The Sparkle of Your China

Saturday morning and I go down to the boat. I have things to discuss with Tabata san. My main concern at the moment is the engine. Clearly if I am going to spend the rest of my life voyaging around remote Japanese islands, then a trustworthy engine is essential.

Imagine the calm before the storm. A mega typhoon is coming and, as is fairly typical, the wind drops beforehand. I am out of sea with a engine that does not start.

The first step is to take the engine out of the boat. This a big job with tools and cranes and stuff. How can I find someone to do it?  I explain this to Tabata san. He casually cast his gaze sideways to the guy sitting close by and utters the magic words,  “China san.”

China, pronounced Cheena, san comes over and we bow and introduce ourselves. He grins and between his English and  my Japanese, which are similar, I find out that he is a mechanic, that he is 70 years old, that he does not like sponge cake, that he will take out my engine!  I ask when he can do it. He says, ” Today.”

This causes a turmoil of emotions. First, joy but then conflict as I have told my dear friend Naoko san that I will come to a cultural event that she has organized at the university. I have to go, but this means missing my engine being banished, a milestone in the history of restoration.

Cultural Lectgure 1.jpg

Strong Juju

At the boat, I talk, sort of, to China san. I lay bare my soul er like, let it all hang out. I tell him about propeller shaft alignment anxiety, wiring worries, support stress. To each whimper he says, “It’s OK, I can do that.”


My trailer is very fine but does not have any  support structures other than the uprights. This means that the boat will alway be tilted without complex wedging with wooden blocks.  This will be a nightmare when taking the boat out of the water. I need nice guides that will set the boat perfectly onto the trailer. China san gets it immediately and will build these onto the trailer.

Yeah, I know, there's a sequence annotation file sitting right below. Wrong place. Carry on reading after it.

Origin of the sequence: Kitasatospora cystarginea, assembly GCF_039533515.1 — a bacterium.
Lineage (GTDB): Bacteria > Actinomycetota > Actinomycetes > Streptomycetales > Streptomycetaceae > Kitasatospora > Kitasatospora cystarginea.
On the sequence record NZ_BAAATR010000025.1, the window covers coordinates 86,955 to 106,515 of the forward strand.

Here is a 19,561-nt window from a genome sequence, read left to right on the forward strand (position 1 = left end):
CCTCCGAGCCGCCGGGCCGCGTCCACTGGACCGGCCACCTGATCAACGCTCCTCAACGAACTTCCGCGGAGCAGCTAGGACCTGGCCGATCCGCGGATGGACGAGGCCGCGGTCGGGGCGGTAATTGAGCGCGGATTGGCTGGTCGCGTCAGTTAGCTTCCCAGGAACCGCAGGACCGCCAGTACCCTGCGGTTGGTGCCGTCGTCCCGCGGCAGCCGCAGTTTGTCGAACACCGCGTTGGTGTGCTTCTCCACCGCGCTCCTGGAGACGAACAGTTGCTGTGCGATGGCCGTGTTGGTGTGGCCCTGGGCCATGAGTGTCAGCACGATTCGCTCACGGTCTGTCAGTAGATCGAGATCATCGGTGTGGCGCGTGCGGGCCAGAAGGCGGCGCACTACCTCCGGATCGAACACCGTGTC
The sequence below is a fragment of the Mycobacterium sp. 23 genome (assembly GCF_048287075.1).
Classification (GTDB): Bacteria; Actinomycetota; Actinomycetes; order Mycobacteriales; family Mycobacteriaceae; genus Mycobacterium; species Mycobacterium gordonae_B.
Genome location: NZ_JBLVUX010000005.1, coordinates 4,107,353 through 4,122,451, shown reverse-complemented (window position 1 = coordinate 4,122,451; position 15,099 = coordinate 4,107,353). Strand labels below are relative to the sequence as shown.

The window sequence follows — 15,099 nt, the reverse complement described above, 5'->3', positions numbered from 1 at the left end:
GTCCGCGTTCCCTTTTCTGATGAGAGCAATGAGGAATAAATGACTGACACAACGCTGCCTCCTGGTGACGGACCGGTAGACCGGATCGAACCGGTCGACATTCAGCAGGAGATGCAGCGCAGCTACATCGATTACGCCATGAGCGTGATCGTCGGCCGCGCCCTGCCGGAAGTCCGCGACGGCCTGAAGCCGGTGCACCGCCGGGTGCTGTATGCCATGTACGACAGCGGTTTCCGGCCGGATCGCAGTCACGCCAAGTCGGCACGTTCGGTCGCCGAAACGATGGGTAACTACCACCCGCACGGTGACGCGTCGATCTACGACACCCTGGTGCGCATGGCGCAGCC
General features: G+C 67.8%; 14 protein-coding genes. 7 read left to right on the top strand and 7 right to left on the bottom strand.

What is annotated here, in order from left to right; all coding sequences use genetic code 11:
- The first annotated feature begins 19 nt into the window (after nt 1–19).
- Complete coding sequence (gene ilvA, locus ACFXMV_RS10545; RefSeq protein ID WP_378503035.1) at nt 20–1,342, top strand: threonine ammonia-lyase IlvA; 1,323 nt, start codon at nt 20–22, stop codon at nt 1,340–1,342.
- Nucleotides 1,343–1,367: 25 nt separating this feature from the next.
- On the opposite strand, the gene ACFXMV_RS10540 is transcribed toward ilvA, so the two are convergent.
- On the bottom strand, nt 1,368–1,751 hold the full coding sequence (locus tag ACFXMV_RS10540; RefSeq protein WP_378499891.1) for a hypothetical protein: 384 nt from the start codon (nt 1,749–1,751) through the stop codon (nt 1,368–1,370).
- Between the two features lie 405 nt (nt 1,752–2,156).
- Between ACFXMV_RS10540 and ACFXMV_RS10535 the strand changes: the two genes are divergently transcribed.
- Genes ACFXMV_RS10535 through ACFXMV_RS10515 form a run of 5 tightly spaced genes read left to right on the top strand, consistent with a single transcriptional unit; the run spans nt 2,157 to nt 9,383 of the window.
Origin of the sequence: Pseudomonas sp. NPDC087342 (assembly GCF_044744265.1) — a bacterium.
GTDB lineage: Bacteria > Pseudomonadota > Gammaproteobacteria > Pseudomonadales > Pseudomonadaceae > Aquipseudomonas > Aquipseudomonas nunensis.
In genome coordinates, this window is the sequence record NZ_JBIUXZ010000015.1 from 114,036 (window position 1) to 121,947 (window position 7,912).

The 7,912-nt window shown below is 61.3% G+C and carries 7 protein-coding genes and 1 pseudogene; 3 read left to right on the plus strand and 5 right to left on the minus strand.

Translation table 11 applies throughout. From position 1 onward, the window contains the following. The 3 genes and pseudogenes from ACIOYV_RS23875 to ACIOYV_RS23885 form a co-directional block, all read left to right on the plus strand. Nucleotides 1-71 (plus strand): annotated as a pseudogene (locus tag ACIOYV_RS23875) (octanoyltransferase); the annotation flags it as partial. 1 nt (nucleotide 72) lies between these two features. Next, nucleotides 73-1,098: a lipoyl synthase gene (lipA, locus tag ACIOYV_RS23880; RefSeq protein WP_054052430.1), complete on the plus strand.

Anyway, we get on famously and  slash our palms with sharp knives to become brothers.


China san

Anyway, I go to the talks and miss my engine being taken out. Probably a good thing as I would undoubtedly have got in the way. Cannot wait for tomorrow when, all being well, my engine will be parked beside the boat.

Once again my luck holds strong. Enterprise of great pith and moment can be fixed by being in the right place at the right time to meet people like China san.

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Good day as my boat got her papers. She is no longer an illegal immigrant but an official Okinawan resident. To be frank I am not sure how it happened as the excellent Tabata san sort of took care of it with the minimum of fuss. I now have the registration document and all the necessary stickers for Kanusha.


Aregato Tabata san!

It was another very social day down at the boatyard.  First my new buddy Sato san  and I discuss new engine prospects. He has tracked down a 1Gm10 in Osaka that has been fully overhauled and what is more the people there will take my motor in part exchange. So next priority is to get the engine taken out of the boat. The organizational skills that I have honed over the last 40 years are under test, but once again the most important feature of getting things done is proving to be – make friends with people.


Sato san – he is a very funny guy.

I sand, I varnish, I clean.


All the wood was so desiccated  that endless coats of wood treater and varnish are needed. The black bits have had 4 coats of the former and two of the latter.


I also rebuild the floorboard thing for the cockpit. Many planks were broken, so these I replaced with new wood.  Somehow all the screws had become loose, which I attribute to  wood shrinkage due to intense sun exposure. I tighten and drench everything in wood treatment stuff.


My foundation for years to come

As I am about to leave, two guys pass by. They know my boat, they know Tagushi san, the former owner. They talk a lot, I understand little. I think they were somehow involved in transporting the boat from mainland Japan to Miyako Jima 6 years ago. Anyway they are clearly delighted to see the restoration underway and we slash our palms with sharp knives to become blood brothers.

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So, the engine is a concern. My seafaring friends from Japan lift the engine cover and jerk backwards in horror. As you know the Japanese are typically inscrutable but even the most hardened seadog’s inscrutability is dented when they see my engine.



I have buddies,principally Ichikawa san, who in two days turn up 3 GM10s, er the engine that is in the boat. The plan is to remove my blighted Yanmar and replace with a better one.  I imagine that this will cost some money but my dreams of island travel are only possible with a very reliable engine, so I feel this is something I have to invest in.